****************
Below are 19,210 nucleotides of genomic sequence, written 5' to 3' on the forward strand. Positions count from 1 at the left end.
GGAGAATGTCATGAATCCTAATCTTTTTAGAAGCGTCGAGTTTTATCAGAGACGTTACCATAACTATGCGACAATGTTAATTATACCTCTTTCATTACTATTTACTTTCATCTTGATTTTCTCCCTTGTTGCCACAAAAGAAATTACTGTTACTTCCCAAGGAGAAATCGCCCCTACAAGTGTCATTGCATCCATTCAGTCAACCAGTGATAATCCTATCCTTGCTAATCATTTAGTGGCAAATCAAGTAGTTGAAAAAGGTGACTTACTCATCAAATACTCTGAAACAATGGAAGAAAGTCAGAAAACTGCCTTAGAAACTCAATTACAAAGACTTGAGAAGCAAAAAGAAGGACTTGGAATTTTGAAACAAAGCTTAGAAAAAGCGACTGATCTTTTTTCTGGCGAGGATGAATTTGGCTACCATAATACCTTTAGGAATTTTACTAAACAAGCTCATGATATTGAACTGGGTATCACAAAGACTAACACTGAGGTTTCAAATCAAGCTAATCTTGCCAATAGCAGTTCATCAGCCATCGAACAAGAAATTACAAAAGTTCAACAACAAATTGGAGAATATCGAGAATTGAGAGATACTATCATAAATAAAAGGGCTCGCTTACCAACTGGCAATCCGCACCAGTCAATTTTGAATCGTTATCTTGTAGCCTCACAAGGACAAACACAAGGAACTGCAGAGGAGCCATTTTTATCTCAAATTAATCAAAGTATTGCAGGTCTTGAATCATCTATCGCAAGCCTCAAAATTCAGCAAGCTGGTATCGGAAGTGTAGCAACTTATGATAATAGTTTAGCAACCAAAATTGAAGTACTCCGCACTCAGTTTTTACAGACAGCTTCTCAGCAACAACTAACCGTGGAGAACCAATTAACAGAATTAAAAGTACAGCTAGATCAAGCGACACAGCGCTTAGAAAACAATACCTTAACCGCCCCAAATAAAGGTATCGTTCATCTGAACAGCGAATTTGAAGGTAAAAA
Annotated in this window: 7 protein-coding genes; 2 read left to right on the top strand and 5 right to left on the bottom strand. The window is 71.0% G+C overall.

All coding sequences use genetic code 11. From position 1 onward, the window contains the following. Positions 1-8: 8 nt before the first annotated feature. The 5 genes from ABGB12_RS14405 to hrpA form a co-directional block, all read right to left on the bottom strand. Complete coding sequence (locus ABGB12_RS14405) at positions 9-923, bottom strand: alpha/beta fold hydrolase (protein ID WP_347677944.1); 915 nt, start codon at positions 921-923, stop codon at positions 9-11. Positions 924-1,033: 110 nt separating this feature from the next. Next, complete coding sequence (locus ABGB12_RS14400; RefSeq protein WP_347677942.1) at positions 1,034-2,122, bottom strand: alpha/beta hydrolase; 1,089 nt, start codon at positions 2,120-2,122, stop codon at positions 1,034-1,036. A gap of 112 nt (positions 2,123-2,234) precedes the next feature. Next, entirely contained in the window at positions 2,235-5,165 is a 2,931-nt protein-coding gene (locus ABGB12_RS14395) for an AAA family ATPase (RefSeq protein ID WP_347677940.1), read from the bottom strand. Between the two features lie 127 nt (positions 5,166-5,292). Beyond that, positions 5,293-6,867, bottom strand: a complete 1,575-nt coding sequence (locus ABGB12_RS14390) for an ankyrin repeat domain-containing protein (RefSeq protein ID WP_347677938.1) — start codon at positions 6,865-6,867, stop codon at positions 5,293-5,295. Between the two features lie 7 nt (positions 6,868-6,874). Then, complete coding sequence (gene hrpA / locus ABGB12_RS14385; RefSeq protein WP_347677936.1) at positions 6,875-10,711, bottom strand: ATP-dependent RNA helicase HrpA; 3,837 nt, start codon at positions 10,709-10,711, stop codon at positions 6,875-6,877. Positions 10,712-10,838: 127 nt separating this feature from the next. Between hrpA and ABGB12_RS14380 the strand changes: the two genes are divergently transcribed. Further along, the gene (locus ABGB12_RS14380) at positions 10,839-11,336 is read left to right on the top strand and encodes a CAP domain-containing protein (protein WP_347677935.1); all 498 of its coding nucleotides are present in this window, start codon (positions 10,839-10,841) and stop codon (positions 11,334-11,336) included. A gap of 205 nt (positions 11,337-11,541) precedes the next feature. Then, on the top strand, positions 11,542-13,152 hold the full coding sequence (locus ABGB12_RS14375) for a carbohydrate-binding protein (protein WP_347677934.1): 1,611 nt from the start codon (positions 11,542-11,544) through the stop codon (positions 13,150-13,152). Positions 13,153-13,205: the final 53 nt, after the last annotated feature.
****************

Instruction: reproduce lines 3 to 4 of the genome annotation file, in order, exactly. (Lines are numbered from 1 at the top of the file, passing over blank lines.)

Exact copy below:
Annotated in this window: 7 protein-coding genes; 2 read left to right on the top strand and 5 right to left on the bottom strand. The window is 71.0% G+C overall.

All coding sequences use genetic code 11. From position 1 onward, the window contains the following. Positions 1-8: 8 nt before the first annotated feature. The 5 genes from ABGB12_RS14405 to hrpA form a co-directional block, all read right to left on the bottom strand. Complete coding sequence (locus ABGB12_RS14405) at positions 9-923, bottom strand: alpha/beta fold hydrolase (protein ID WP_347677944.1); 915 nt, start codon at positions 921-923, stop codon at positions 9-11. Positions 924-1,033: 110 nt separating this feature from the next. Next, complete coding sequence (locus ABGB12_RS14400; RefSeq protein WP_347677942.1) at positions 1,034-2,122, bottom strand: alpha/beta hydrolase; 1,089 nt, start codon at positions 2,120-2,122, stop codon at positions 1,034-1,036. A gap of 112 nt (positions 2,123-2,234) precedes the next feature. Next, entirely contained in the window at positions 2,235-5,165 is a 2,931-nt protein-coding gene (locus ABGB12_RS14395) for an AAA family ATPase (RefSeq protein ID WP_347677940.1), read from the bottom strand. Between the two features lie 127 nt (positions 5,166-5,292). Beyond that, positions 5,293-6,867, bottom strand: a complete 1,575-nt coding sequence (locus ABGB12_RS14390) for an ankyrin repeat domain-containing protein (RefSeq protein ID WP_347677938.1) — start codon at positions 6,865-6,867, stop codon at positions 5,293-5,295. Between the two features lie 7 nt (positions 6,868-6,874). Then, complete coding sequence (gene hrpA / locus ABGB12_RS14385; RefSeq protein WP_347677936.1) at positions 6,875-10,711, bottom strand: ATP-dependent RNA helicase HrpA; 3,837 nt, start codon at positions 10,709-10,711, stop codon at positions 6,875-6,877. Positions 10,712-10,838: 127 nt separating this feature from the next. Between hrpA and ABGB12_RS14380 the strand changes: the two genes are divergently transcribed. Further along, the gene (locus ABGB12_RS14380) at positions 10,839-11,336 is read left to right on the top strand and encodes a CAP domain-containing protein (protein WP_347677935.1); all 498 of its coding nucleotides are present in this window, start codon (positions 10,839-10,841) and stop codon (positions 11,334-11,336) included. A gap of 205 nt (positions 11,337-11,541) precedes the next feature. Then, on the top strand, positions 11,542-13,152 hold the full coding sequence (locus ABGB12_RS14375) for a carbohydrate-binding protein (protein WP_347677934.1): 1,611 nt from the start codon (positions 11,542-11,544) through the stop codon (positions 13,150-13,152). Positions 13,153-13,205: the final 53 nt, after the last annotated feature.